More evidence reveal that our prehistoric human ancestors had interbred with Neanderthals and another archaic line of ancient humans called Denisovans hundreds of thousands of years ago.
A previous study conducted by scientists from the Max Planck Institute for Evolutionary Anthropology says that Neanderthals and Denisovans may have only split 430,000 years ago. If the findings of this study are correct, it would mean that the species Homo antecessor could be the common ancestor of modern humans, Neanderthals and Denisovans, scientists said.
Now, a new study found that the genes of the Denisovans and Neanderthals who had interbred with our prehistoric ancestors actually live on today among modern Asians, Europeans, and in the Melanesians of Papua New Guinea.
Led by scientist Svante Paabo who is also from the Max Planck Institute, the international team of researchers focused on the genetic code of Melanesians in particular, comparing the DNA sequences of 35 modern humans on islands off the New Guinea coast with DNA from Neanderthals and Denisovans.
Their findings confirm theories that our human ancestors did not interbreed with other hominin species until after they left Africa. Even today, there is barely a trace of Neanderthal DNA in modern Africans.
When our ancient human ancestors started traveling across Eurasia, they lived side-by-side and had a few run-ins with other species. Paabo said diverse populations of modern humans have various levels of Neanderthal DNA, and this means that ancient humans often ran into Neanderthals as they moved across Europe.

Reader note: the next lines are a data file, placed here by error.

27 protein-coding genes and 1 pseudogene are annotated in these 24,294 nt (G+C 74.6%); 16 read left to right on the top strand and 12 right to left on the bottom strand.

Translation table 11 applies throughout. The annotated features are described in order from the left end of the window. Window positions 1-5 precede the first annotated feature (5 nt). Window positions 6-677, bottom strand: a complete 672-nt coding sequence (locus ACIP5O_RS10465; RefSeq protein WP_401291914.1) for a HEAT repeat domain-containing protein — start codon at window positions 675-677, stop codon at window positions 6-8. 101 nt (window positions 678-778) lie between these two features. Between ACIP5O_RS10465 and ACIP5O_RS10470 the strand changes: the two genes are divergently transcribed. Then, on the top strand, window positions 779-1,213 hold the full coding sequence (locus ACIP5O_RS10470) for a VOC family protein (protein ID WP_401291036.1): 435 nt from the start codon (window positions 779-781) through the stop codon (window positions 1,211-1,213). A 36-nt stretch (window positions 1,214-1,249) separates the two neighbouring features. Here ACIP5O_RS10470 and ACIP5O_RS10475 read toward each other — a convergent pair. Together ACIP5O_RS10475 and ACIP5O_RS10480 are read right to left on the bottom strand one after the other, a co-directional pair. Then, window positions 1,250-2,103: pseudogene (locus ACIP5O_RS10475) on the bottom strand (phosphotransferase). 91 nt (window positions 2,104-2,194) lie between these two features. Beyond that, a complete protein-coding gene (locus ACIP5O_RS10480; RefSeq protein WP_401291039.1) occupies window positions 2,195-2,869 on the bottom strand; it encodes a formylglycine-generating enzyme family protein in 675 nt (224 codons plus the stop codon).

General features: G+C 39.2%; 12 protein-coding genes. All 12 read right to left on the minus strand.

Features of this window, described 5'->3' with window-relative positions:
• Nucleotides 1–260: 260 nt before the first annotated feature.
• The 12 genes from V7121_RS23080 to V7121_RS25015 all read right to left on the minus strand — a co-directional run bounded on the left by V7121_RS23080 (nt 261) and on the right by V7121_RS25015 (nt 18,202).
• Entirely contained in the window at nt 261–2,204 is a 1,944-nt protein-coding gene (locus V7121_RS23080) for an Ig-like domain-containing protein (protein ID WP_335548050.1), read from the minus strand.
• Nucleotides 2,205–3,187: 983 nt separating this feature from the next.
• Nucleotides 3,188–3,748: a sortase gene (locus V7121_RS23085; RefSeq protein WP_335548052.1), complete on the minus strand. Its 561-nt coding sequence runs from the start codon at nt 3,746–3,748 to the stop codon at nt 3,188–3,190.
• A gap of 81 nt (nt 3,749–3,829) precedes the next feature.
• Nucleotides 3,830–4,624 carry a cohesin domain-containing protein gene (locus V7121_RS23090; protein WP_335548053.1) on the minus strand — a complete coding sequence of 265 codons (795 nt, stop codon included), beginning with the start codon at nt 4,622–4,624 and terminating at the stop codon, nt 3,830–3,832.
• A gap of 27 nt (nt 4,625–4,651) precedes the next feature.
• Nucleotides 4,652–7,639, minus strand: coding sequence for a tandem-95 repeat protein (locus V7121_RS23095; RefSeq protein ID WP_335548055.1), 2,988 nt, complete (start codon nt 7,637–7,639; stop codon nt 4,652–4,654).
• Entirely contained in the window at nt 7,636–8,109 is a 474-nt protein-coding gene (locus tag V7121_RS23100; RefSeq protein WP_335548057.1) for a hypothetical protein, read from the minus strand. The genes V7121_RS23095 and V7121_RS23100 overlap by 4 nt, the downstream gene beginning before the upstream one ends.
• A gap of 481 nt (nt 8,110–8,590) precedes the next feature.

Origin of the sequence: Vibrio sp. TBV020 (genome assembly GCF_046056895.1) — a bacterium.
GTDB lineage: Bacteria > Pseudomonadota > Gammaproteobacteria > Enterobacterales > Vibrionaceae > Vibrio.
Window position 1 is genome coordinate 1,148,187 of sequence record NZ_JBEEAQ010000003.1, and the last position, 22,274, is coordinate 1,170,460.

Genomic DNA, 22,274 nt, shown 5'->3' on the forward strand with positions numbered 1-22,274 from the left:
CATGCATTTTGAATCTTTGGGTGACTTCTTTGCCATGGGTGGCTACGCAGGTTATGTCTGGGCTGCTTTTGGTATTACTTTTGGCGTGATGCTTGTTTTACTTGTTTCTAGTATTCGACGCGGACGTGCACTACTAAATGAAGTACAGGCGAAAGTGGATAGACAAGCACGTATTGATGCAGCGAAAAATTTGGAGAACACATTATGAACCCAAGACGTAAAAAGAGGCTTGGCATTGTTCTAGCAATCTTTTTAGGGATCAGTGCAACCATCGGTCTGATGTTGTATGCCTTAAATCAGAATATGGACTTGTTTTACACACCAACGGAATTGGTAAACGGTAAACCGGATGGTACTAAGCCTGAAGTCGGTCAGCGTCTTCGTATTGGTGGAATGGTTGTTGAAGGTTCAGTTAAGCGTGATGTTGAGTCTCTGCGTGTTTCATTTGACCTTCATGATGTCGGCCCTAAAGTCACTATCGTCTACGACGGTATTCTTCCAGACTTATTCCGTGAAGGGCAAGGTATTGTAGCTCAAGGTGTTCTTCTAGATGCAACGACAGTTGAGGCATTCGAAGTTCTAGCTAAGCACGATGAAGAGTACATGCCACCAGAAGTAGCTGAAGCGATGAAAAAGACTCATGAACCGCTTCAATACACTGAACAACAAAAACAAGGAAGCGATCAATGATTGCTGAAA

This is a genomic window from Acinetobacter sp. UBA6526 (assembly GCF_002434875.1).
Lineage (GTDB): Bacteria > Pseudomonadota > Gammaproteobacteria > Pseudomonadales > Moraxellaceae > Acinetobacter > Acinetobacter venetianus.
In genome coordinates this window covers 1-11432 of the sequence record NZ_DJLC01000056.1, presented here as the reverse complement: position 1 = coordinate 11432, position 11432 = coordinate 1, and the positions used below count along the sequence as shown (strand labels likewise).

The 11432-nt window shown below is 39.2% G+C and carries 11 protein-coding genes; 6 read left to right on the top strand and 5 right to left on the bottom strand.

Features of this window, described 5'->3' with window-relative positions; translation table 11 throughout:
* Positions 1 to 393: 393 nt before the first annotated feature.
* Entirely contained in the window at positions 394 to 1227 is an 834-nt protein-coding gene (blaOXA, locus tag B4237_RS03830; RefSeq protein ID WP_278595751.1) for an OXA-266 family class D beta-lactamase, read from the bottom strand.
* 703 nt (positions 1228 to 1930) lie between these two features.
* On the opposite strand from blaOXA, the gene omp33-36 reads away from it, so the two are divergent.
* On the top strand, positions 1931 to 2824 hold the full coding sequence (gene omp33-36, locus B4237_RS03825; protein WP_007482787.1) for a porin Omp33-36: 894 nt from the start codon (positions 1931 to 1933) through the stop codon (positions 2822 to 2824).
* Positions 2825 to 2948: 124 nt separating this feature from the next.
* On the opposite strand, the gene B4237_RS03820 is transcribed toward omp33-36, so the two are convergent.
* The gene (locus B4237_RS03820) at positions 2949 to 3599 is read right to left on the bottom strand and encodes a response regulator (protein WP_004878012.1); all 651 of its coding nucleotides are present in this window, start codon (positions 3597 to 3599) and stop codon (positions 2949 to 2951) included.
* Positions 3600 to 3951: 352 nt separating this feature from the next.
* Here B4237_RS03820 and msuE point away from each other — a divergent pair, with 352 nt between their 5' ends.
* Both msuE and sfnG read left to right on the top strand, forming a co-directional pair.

"Substantial amounts of Neanderthal and Denisovan DNA can now be robustly identified in the genomes of present-day Melanesians," the researchers say.
Molecular anthropologist Andrew Merriwether of Binghamton University said this is the first time that full genomes from blood samples collected 15 years ago in Melanesia have been sequenced.
He said he was surprised that Denisovan and Neanderthal DNA even made it out as far as Papua New Guinea. They know that people have been on the island at least 48,000 years, especially because they have found human remains whose age go back that far.
However, no one has ever been able to connect the remains to any other place, he said.
"When you compare most of their genome sequences, they don't cluster with any other group," said Merriwether. "They've been there and been isolated for a very, very long time."
In fact, researchers found that the genetic connection between ancient hominins and modern Melanesians were between 1.9 to 3.4 percent. This meant that modern human ancestors and early humans have interbred on at least three separate occasions.
Benjamin Vernot of the University of Washington, who is also part of the study, said he believes that Denisovans and Neanderthals liked to wander.
"And yes, studies like this can help us track where they wandered," added Vernot.
The question now is this: how did the Denosivans make their way to the island of Melanesia?
"Most people know back a few generations, maybe five generations, but where did we come from before that? That's what we want to find out," added Merriwether.
The findings of the study are featured in the journal Science. The authors were from the Max Planck Institute, Binghamton University, Italy's University of Ferrara, the University of Washington, Temple University, the Coriell Institute for Medical Research, the University of Cincinnati, and the Institute for Medical Research in Papua New Guinea.